A two-day international conference on Posthuman Condition in the Anthropocene

deadline for submissions: 
February 28, 2024
full name / name of organization: 
The Centre for Research in Posthumanities
contact email: 

Website link of the CFP:


CFP & Concept Note:
Humans are no longer biological agents of this planet. They have become geological agents in the Anthropocene era. What does this agentic transmutation imply? Since a ‘geological force has no sense of purpose or sovereignty’ (Chakrabarty 2023: 33), how, then, are we supposed to re/configure ‘the human’ who is attributed with autonomy and freedom-seeking agency? Critical posthumanists, who argue for an inclusive way of thinking, might be tempted to rearticulate the normative conception of the human in the first place: who or what is anthropos?
Perhaps, the ontic problem rests with the European Enlightenment modernity’s projection of the human, which now stands on an increasingly slippery ground. Bernard Stiegler, Bruno Latour, Michel Serres, Dipesh Chakrabarty, Donna Haraway argue for locating human in entanglements with nonhumans. Many of them even view human autonomy as the mankind’s self-created myth; and also argue that the human is always already entangled with nonhumans.
Despite the heated debate surrounding the term Anthropocene for promoting the return of white universal man, naturalizing tendency, colonial outlook and exclusivity, the term is nonetheless being used as an operative critical tool for interrogating and re-assessing our understanding of the existing relation between humans and nonhumans. Rather than pondering too much on the term’s limitations, it would be more profitable to think of the future produced by the mingling of human history and planetary history. It will be worthwhile to think about collaborative survival with other planetary cohabitants. As the humanity’s ecological footprint affect the trajectory of the Earth System, ‘humans now unintentionally straddle three histories (the history of the earth system, the history of life including that of human evolution on the planet, and the more recent history of the industrialcivilization) that operate on different scales and at different speeds’ (Chakrabarty 2023: 89). The collision of human and planetary temporalities calls for a new totalizing framework and requires a new way of thinking in the social sciences and humanities. In the Anthropocene, socio-cultural and political world orders get entangled with material and energy cycles of the Earth, which eventually co-produces a new (post)human condition. The Anthropocene pushes the boundaries of our existing disciplines to their limits and makes the social-only understanding ineffective.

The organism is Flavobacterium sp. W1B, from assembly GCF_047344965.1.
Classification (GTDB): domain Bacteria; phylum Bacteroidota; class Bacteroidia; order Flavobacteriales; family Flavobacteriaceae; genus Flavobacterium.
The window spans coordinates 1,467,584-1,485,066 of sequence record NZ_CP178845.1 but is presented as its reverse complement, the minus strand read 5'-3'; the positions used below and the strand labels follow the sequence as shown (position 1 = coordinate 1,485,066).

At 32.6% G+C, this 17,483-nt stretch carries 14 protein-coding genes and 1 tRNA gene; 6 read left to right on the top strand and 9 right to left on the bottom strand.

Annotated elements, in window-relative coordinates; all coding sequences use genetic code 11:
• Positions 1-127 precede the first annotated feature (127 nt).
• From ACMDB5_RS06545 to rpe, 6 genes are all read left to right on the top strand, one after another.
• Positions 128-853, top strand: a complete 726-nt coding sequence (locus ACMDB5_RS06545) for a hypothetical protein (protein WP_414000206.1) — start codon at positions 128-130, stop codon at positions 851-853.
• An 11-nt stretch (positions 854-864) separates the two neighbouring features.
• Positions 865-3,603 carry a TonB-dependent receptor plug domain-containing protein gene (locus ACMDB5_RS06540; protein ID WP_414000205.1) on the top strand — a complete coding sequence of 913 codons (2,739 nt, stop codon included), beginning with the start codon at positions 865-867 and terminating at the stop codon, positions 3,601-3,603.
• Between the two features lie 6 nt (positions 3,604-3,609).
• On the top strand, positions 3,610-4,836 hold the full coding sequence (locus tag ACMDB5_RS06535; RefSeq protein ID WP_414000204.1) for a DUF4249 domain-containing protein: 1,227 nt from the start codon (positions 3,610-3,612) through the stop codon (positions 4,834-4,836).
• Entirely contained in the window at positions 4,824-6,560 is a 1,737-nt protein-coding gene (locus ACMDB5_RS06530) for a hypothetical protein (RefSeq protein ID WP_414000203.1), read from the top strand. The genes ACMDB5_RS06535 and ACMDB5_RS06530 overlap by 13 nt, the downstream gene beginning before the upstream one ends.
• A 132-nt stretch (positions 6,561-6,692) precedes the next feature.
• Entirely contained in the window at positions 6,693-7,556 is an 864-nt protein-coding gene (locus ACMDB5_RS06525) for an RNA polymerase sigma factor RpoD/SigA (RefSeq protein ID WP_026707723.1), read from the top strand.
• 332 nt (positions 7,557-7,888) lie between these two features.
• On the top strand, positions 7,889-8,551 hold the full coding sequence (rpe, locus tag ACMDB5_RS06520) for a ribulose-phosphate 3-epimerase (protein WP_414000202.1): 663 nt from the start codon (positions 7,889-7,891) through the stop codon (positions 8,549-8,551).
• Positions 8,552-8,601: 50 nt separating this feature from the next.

The proposed conference also seeks to cite India’s G-20 presidency (2023) as an articulation, on a diplomatic level, of the theoretical premises of this conference. The pro-planet theme of India’s G20 presidency – Vasudhaiva Kutumbakam (the world is one family) – significantly seeks to recognise the entangled planetary existence, which embraces both the human and non-human. The emphasis on green and sustainable development, climate finance, ‘net-zero’ carbon reduction testifies to the fact that social-only understanding of human politics is no longer tenable. Incorporation of green elements in its conceptual construction was long overdue.
The proposed conference seeks to focus on, though not strictly limited to, the following areas:
• Re-figuring the anthropos in the Anthropocene
• Problems in Nomenclature: Anthropocene or Capitalocene or Plantationocene or
Homogenocene or Chthulucene?
• Anthropocentrism and its Discontents
• Thinking Through Harman’s ‘OOO’ in the Anthropocene
• Configuring New Onto-Epistemic System in the Anthropocene
• Planetary Crises and Planetary Solidarity in the Anthropocene
• Future of the Humanities and Social Sciences in the Anthropocene
• Greenhouse Culture in the Anthropocene
• Non-human Turn in the Anthropocene
• New Materialisms and the Anthropocene
• Posthumanities and the Anthropocene
• Plant Humanities and the Anthropocene
• Animal Studies in the Anthropocene
• Greening Democracy and International Relations in the Anthropocene
• (Re)writing Cli-fi in the Anthropocene

• India’s G-20 Presidency and Green Diplomacy
• Plastic Pollution and E-/Waste Management in the Anthropocene
• Populism and Climate Change Denial
• Re-thinking Carbon democracy in the Anthropocene
• Blue Humanities and the Anthropocene
• Global Climate Activism and Climate Solidarity in the Anthropocene
[Suggestive Bibliography:
Chakrabarty, Dipesh. One Planet Many Worlds: The Climate Parallax. Brandeis UP, 2023. Haraway, Donna. Staying with the Trouble: Making Kin in the Chthulucene. Duke UP, 2016. Latour, Bruno. We Have Never Been Modern. Translated by Catherine Porter. Harvard UP,
Ross, Daniel. The Neganthropocene. Translated by Daniel Ross. Open Humanities Press,
Serres, Michel. The Parasite. Translated by Lawrence Schehr. U of Minnesota Press, 2007.]